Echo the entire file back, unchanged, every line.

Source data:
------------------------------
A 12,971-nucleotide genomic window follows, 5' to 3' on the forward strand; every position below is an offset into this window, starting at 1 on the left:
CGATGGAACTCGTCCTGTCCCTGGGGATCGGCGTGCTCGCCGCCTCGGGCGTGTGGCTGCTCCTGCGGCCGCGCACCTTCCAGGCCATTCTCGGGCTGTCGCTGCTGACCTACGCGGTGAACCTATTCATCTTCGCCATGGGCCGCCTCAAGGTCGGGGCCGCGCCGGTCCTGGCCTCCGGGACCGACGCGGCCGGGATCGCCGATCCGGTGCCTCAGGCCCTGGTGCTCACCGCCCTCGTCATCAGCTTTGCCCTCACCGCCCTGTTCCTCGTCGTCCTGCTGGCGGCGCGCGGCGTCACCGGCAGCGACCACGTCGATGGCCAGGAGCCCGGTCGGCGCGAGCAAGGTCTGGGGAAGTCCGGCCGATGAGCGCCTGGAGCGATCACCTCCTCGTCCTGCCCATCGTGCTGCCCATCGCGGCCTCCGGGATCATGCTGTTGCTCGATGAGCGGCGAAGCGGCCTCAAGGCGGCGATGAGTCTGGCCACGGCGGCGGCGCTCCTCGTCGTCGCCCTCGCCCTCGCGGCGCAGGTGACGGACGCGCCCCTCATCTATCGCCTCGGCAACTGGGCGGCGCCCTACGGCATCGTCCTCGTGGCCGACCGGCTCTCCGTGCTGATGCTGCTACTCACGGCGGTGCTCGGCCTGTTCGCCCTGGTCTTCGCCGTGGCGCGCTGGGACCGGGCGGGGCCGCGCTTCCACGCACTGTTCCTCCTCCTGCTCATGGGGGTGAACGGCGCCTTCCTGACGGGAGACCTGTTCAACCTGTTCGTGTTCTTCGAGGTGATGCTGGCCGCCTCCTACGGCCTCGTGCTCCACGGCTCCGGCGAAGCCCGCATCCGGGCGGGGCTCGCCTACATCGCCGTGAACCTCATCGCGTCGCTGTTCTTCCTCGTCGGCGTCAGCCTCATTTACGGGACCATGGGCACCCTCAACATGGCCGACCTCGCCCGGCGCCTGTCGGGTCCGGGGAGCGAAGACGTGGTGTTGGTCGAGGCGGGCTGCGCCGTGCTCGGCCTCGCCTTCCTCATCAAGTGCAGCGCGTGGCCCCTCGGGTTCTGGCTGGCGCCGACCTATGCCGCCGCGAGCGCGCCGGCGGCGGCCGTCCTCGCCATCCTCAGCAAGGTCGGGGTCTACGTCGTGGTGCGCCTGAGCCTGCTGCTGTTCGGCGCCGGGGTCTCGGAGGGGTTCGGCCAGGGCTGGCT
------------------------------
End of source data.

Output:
A 12,971-nucleotide genomic window follows, 5' to 3' on the forward strand; every position below is an offset into this window, starting at 1 on the left:
CGATGGAACTCGTCCTGTCCCTGGGGATCGGCGTGCTCGCCGCCTCGGGCGTGTGGCTGCTCCTGCGGCCGCGCACCTTCCAGGCCATTCTCGGGCTGTCGCTGCTGACCTACGCGGTGAACCTATTCATCTTCGCCATGGGCCGCCTCAAGGTCGGGGCCGCGCCGGTCCTGGCCTCCGGGACCGACGCGGCCGGGATCGCCGATCCGGTGCCTCAGGCCCTGGTGCTCACCGCCCTCGTCATCAGCTTTGCCCTCACCGCCCTGTTCCTCGTCGTCCTGCTGGCGGCGCGCGGCGTCACCGGCAGCGACCACGTCGATGGCCAGGAGCCCGGTCGGCGCGAGCAAGGTCTGGGGAAGTCCGGCCGATGAGCGCCTGGAGCGATCACCTCCTCGTCCTGCCCATCGTGCTGCCCATCGCGGCCTCCGGGATCATGCTGTTGCTCGATGAGCGGCGAAGCGGCCTCAAGGCGGCGATGAGTCTGGCCACGGCGGCGGCGCTCCTCGTCGTCGCCCTCGCCCTCGCGGCGCAGGTGACGGACGCGCCCCTCATCTATCGCCTCGGCAACTGGGCGGCGCCCTACGGCATCGTCCTCGTGGCCGACCGGCTCTCCGTGCTGATGCTGCTACTCACGGCGGTGCTCGGCCTGTTCGCCCTGGTCTTCGCCGTGGCGCGCTGGGACCGGGCGGGGCCGCGCTTCCACGCACTGTTCCTCCTCCTGCTCATGGGGGTGAACGGCGCCTTCCTGACGGGAGACCTGTTCAACCTGTTCGTGTTCTTCGAGGTGATGCTGGCCGCCTCCTACGGCCTCGTGCTCCACGGCTCCGGCGAAGCCCGCATCCGGGCGGGGCTCGCCTACATCGCCGTGAACCTCATCGCGTCGCTGTTCTTCCTCGTCGGCGTCAGCCTCATTTACGGGACCATGGGCACCCTCAACATGGCCGACCTCGCCCGGCGCCTGTCGGGTCCGGGGAGCGAAGACGTGGTGTTGGTCGAGGCGGGCTGCGCCGTGCTCGGCCTCGCCTTCCTCATCAAGTGCAGCGCGTGGCCCCTCGGGTTCTGGCTGGCGCCGACCTATGCCGCCGCGAGCGCGCCGGCGGCGGCCGTCCTCGCCATCCTCAGCAAGGTCGGGGTCTACGTCGTGGTGCGCCTGAGCCTGCTGCTGTTCGGCGCCGGGGTCTCGGAGGGGTTCGGCCAGGGCTGGCT